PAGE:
Turkey has seized the assets of a gold trader whose testimony in a corruption case in New York has implicated President Erdogan in a scheme to help Iran evade US sanctions.
Having pleaded guilty himself, Reza Zarrab is cooperating with US prosecutors in the trial of a Turkish bank executive who denies helping Iran launder money.
The Turkish government has slammed the case as politically-inspired.
Istanbul resident Mehmet Bozkurt seemed to agree.
"I don't believe America's interventions are based on the law," he said.
"It is an economic sanction, a way to clamp down on Turkey. They want our economy to collapse. They don't want Turkey to progress."
The case has aggravated tension between Turkey and the US, allies in NATO.
Fellow Istanbul dweller Cafer Damsa condemned Zarrab - a dual Turkish-Iranian national - saying that what he is doing is detrimental to Turkey.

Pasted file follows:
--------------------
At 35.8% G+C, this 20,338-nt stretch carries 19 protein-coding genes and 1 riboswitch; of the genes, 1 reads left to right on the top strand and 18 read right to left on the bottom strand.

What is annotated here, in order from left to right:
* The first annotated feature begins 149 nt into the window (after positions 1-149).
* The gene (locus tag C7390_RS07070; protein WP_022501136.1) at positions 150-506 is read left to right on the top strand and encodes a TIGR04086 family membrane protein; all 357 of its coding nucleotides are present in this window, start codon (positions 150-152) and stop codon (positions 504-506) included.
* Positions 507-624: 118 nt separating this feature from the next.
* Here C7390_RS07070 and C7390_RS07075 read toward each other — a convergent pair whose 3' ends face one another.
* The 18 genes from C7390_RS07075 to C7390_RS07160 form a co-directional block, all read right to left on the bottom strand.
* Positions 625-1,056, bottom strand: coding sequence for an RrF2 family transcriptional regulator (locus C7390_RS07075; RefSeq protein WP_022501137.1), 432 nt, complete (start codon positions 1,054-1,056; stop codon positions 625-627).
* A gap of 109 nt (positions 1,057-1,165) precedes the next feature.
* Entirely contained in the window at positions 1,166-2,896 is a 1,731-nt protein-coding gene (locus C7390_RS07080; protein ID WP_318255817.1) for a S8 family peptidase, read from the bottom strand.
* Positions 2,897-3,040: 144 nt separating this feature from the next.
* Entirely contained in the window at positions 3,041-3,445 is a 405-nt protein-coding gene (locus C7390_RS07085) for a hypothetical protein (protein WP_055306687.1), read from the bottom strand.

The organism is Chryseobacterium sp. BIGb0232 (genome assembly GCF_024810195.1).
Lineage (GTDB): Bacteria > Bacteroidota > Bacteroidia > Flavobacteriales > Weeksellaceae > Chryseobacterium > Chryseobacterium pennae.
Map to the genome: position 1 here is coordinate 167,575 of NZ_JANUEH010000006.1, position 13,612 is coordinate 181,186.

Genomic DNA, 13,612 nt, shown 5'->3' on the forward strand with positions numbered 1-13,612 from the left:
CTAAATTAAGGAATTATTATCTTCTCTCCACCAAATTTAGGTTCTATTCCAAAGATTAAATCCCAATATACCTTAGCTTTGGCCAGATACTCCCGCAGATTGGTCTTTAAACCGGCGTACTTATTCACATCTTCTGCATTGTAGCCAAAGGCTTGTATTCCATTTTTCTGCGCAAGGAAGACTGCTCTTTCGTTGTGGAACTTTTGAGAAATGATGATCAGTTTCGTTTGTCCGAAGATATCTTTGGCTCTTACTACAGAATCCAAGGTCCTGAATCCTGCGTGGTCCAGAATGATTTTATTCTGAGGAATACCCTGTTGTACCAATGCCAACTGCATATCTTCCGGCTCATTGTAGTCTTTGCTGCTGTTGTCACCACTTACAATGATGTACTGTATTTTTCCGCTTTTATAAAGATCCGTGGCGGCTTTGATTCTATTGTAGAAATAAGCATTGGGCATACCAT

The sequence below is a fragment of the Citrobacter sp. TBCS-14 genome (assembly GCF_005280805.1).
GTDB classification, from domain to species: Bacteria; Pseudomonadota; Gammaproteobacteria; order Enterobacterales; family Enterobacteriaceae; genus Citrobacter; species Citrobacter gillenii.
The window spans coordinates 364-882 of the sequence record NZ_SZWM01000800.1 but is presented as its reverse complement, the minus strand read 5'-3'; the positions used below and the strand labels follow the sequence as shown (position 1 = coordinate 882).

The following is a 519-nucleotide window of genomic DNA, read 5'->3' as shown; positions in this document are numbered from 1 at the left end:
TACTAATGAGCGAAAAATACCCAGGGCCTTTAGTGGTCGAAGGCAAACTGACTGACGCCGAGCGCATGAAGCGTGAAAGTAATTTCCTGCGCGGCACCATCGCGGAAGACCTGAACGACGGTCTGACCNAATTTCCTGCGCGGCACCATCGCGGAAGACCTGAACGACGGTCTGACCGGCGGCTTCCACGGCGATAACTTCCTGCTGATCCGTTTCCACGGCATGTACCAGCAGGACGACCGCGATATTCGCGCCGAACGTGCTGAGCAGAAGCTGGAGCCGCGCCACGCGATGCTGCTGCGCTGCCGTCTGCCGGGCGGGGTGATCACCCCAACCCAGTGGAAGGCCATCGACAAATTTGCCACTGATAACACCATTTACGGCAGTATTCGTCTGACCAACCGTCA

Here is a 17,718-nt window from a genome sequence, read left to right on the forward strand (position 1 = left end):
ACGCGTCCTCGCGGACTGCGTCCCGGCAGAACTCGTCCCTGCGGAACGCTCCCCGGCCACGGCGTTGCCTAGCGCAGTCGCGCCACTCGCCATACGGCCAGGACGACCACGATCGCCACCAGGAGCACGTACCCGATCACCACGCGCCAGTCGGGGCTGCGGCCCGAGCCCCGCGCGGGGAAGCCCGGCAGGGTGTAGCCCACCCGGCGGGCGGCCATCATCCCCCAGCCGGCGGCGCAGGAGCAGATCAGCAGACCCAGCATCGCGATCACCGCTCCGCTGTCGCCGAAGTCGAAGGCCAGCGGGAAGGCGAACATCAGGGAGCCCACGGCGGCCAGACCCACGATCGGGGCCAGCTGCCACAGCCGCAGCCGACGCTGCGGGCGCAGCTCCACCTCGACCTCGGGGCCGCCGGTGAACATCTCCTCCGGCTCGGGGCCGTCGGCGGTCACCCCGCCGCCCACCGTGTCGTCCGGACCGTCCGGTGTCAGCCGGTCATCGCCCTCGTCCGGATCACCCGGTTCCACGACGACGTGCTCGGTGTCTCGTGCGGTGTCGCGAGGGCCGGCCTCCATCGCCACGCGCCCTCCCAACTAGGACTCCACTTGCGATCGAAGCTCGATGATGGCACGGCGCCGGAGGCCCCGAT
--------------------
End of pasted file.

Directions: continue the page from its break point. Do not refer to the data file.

"I think this is an American game, a conspiracy... I see him as a spy, a spy for America," he said.
US prosecutors charge that the man on trial, Mehmet Hakan Atilla, an executive of Turkey's state-owned Halkbank, helped Iran launder money. Halkbank, like Atilla, has said it is not guilty of the charges.
In his testimony, Zarrab also said that Turkish officials had authorised two Turkish banks, Ziraat Bank and VakifBank, to move funds for Iran.
Both Ziraat and VakifBank have denied taking part in any such scheme.
Zarrab has said that Erdogan, when he was prime minister, and ex-Treasury Minister Ali Babacan signed off on a transaction in the alleged money laundering conspiracy.
Despite the denials from the banks mentioned in the case, economic fall-out is feared if US authorities impose fines.
With Zarrab's testimony also implicating several former Turkish ministers, some believe the whole episode will be used by the Erdogan government to rally nationalist support.